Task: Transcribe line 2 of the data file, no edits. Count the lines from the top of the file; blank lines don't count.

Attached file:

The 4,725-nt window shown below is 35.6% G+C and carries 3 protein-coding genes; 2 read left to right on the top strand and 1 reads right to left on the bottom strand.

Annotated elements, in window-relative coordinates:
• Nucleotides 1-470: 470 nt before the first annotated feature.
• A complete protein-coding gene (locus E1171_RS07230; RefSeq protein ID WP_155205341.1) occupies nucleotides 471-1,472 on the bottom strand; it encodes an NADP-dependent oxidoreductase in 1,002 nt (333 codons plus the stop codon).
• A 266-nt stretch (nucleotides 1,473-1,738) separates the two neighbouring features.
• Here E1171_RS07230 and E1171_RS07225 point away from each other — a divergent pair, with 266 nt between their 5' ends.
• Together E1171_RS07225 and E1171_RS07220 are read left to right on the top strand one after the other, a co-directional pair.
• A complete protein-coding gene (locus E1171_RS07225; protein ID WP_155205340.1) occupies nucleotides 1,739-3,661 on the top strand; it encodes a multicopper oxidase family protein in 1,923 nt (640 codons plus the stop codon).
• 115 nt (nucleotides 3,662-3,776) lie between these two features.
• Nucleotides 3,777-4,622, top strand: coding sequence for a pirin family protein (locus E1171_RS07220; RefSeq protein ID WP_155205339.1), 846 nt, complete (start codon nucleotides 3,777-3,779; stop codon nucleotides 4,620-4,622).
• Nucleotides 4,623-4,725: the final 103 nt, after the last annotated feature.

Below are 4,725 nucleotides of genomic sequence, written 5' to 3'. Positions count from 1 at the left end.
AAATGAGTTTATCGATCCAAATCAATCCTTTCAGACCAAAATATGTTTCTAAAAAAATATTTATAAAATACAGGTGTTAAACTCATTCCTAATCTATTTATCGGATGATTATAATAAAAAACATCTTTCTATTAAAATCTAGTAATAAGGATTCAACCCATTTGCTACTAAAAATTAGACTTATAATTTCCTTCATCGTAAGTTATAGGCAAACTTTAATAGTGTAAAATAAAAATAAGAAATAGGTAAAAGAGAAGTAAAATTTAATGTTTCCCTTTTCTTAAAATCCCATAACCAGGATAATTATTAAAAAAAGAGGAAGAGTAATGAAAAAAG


Annotated elements, in window-relative coordinates: